Fanny Fallesen is on the road to recovery. Just two years ago, the 16-year-old was looking at a life in a wheelchair, due to a rare degenerative condition called Recklinghausen's disease, which causes skeletal deformities.
"I was very dependent on help from my parents and very dependent on my wheelchair and two crutches and I wasn't as free as I am now. I can do much more, I can cope more myself, be out with my friends and use my wheelchair less and less, walk longer distances."
The teenager's recovery is the result of a technological revolution. Traditional treatments for Fallesen's degraded hip just weren't adequate. So in 2012, her doctors recommended she be measured for customized 3D-printed hip implants, courtesy of Belgian company, Mobelife. 3D printing technology offers tailor-made body parts, ensuring an exact match with a patient's anatomy, unlike conventional implants says CEO Tim Clijmans.
"These cases are more and more common nowadays with revisions being more common, so there are more and more chances that implants have to be replaced, complex bone defects have to be resolved and complex tumour defects have to be resolved." The printed implant is created using a specialized tomography scan, following the patient's specific bone anatomy. Screw placement is also unique to each patient, based on bone quality. Fallesen's surgeon, professor Urban Rydholm says Mobelife provided detailed instructions for the implants and even though the surgery was challenging, he believes it was his patient's only hope for a life without a wheelchair.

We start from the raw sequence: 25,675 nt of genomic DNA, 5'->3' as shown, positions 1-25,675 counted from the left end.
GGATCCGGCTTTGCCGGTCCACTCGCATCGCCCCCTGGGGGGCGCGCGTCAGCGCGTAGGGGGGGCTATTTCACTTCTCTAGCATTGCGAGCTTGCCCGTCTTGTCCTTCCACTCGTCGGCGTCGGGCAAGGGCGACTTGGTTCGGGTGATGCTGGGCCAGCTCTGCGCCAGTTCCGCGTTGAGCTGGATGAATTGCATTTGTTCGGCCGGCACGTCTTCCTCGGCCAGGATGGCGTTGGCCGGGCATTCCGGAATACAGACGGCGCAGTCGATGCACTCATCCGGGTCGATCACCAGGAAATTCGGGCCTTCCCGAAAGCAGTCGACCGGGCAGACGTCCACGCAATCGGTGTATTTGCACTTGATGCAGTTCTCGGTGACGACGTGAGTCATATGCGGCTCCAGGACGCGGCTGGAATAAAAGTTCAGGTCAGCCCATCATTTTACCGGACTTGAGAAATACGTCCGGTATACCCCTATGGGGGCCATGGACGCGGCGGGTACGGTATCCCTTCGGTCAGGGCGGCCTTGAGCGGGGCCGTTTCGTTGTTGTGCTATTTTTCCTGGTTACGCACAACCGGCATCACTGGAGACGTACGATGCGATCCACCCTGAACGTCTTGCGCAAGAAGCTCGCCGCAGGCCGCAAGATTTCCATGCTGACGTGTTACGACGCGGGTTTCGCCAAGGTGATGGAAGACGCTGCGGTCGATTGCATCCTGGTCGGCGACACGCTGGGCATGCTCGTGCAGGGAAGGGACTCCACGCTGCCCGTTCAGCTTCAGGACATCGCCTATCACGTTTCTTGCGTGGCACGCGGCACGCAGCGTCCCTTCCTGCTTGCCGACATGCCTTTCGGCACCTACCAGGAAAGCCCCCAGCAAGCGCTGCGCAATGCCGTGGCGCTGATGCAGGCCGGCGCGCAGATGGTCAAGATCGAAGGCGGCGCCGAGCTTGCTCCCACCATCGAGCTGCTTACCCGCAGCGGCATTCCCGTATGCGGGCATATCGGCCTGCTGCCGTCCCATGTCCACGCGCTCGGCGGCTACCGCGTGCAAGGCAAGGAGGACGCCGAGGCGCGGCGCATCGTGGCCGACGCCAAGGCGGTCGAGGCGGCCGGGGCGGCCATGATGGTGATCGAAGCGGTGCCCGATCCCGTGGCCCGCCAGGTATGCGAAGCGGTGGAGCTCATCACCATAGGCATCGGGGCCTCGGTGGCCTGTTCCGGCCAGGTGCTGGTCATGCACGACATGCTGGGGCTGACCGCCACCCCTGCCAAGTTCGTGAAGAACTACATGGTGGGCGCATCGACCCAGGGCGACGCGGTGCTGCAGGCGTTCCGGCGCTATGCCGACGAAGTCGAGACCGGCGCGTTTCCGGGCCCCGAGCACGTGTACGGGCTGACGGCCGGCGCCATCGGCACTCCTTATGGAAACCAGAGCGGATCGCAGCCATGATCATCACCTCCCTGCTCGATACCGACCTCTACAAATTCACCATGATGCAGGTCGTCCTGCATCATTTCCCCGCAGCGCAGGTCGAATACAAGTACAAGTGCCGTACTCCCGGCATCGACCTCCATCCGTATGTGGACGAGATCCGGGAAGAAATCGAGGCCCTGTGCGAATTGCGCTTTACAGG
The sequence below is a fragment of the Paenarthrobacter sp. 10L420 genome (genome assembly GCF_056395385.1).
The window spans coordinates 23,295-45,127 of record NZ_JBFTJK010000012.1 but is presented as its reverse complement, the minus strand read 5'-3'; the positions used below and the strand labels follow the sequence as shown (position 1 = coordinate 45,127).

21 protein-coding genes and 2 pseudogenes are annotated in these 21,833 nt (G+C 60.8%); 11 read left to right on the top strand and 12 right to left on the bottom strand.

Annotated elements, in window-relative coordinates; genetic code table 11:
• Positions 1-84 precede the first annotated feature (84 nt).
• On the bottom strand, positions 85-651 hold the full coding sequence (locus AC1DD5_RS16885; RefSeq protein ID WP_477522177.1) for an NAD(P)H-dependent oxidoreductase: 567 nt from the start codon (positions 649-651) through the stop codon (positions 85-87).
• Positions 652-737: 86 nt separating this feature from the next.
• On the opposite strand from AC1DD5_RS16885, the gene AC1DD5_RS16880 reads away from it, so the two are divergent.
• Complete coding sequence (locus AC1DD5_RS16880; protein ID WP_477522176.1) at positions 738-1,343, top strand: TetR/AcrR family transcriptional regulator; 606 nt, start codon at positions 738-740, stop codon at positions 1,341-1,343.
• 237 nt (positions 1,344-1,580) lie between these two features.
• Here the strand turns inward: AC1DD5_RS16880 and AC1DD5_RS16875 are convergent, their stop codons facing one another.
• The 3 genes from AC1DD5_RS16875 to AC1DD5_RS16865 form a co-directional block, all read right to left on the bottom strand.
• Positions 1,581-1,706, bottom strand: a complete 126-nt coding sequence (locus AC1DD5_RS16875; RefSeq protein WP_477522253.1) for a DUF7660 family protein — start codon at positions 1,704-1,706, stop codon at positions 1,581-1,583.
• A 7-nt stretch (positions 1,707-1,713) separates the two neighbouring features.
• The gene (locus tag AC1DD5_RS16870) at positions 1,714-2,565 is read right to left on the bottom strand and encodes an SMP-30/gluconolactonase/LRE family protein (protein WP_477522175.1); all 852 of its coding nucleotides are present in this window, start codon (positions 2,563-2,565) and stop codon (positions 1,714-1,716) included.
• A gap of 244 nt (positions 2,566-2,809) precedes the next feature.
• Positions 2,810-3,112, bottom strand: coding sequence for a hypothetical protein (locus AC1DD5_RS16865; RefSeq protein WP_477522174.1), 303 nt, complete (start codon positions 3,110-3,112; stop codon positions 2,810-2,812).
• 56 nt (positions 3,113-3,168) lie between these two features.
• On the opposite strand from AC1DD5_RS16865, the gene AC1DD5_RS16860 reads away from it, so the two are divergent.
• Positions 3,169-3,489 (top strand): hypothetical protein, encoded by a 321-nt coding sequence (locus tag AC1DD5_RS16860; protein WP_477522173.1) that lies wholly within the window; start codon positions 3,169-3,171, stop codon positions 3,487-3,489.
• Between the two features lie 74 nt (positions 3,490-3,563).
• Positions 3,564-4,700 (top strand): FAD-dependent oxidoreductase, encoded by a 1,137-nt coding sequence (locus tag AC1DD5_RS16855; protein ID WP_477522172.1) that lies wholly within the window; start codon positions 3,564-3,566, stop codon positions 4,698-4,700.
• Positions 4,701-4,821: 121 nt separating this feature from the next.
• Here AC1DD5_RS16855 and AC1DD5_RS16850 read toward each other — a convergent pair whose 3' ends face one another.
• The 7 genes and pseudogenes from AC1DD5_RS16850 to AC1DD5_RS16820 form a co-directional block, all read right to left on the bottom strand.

"We can handle severe bone loss in the hip in most cases with standard implants and supporting rings and things like that but this was, we could see no solution for her until we heard about this possibility with custom-made acetabular (hip ball-and-socket joint) implants from Belgium." Currently 3D-printed implants are used only for very specialised cases but Clijmans thinks that will change in future.
"I think there are a lot of cases out there which are not that exceptional and complex as this one, where we can provide a lot of added value with this technology." According to Rydholm, Fallesen's prognosis is positive but he says the disease will probably cause problems in her spine and lower left leg later on. But for now, Fallesen is optimistic.
"I'm positive about a future when I can get rid of the crutches and walk without aid."
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